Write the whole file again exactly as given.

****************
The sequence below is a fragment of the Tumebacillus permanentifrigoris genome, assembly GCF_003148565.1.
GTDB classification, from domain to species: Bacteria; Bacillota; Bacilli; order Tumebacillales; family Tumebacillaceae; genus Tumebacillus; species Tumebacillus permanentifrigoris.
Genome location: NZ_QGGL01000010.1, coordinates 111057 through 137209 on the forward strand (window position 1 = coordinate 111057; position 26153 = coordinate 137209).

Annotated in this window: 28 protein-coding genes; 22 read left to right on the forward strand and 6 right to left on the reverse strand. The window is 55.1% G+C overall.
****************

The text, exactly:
The sequence below is a fragment of the Tumebacillus permanentifrigoris genome, assembly GCF_003148565.1.
GTDB classification, from domain to species: Bacteria; Bacillota; Bacilli; order Tumebacillales; family Tumebacillaceae; genus Tumebacillus; species Tumebacillus permanentifrigoris.
Genome location: NZ_QGGL01000010.1, coordinates 111057 through 137209 on the forward strand (window position 1 = coordinate 111057; position 26153 = coordinate 137209).

Annotated in this window: 28 protein-coding genes; 22 read left to right on the forward strand and 6 right to left on the reverse strand. The window is 55.1% G+C overall.